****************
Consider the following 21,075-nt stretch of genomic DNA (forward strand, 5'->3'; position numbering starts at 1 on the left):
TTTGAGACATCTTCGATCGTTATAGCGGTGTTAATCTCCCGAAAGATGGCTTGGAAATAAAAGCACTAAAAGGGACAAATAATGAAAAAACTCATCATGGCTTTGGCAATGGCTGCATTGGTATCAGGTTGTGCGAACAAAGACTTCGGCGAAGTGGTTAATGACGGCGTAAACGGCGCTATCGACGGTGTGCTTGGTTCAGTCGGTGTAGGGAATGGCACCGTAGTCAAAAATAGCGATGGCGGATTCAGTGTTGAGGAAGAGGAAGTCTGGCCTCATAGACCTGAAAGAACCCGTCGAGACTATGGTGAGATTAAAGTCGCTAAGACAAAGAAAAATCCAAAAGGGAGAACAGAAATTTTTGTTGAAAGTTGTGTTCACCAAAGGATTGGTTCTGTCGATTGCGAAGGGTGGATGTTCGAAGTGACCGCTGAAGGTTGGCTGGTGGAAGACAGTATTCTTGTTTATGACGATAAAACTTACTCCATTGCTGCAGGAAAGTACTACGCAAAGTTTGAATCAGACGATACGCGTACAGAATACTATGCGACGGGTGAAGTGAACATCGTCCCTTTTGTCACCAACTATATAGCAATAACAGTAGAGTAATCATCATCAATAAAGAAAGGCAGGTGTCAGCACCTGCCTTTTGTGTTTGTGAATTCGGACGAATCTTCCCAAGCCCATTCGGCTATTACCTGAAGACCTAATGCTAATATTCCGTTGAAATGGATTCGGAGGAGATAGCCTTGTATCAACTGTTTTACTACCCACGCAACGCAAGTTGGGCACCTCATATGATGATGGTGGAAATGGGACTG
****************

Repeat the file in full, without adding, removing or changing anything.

Consider the following 21,075-nt stretch of genomic DNA (forward strand, 5'->3'; position numbering starts at 1 on the left):
TTTGAGACATCTTCGATCGTTATAGCGGTGTTAATCTCCCGAAAGATGGCTTGGAAATAAAAGCACTAAAAGGGACAAATAATGAAAAAACTCATCATGGCTTTGGCAATGGCTGCATTGGTATCAGGTTGTGCGAACAAAGACTTCGGCGAAGTGGTTAATGACGGCGTAAACGGCGCTATCGACGGTGTGCTTGGTTCAGTCGGTGTAGGGAATGGCACCGTAGTCAAAAATAGCGATGGCGGATTCAGTGTTGAGGAAGAGGAAGTCTGGCCTCATAGACCTGAAAGAACCCGTCGAGACTATGGTGAGATTAAAGTCGCTAAGACAAAGAAAAATCCAAAAGGGAGAACAGAAATTTTTGTTGAAAGTTGTGTTCACCAAAGGATTGGTTCTGTCGATTGCGAAGGGTGGATGTTCGAAGTGACCGCTGAAGGTTGGCTGGTGGAAGACAGTATTCTTGTTTATGACGATAAAACTTACTCCATTGCTGCAGGAAAGTACTACGCAAAGTTTGAATCAGACGATACGCGTACAGAATACTATGCGACGGGTGAAGTGAACATCGTCCCTTTTGTCACCAACTATATAGCAATAACAGTAGAGTAATCATCATCAATAAAGAAAGGCAGGTGTCAGCACCTGCCTTTTGTGTTTGTGAATTCGGACGAATCTTCCCAAGCCCATTCGGCTATTACCTGAAGACCTAATGCTAATATTCCGTTGAAATGGATTCGGAGGAGATAGCCTTGTATCAACTGTTTTACTACCCACGCAACGCAAGTTGGGCACCTCATATGATGATGGTGGAAATGGGACTG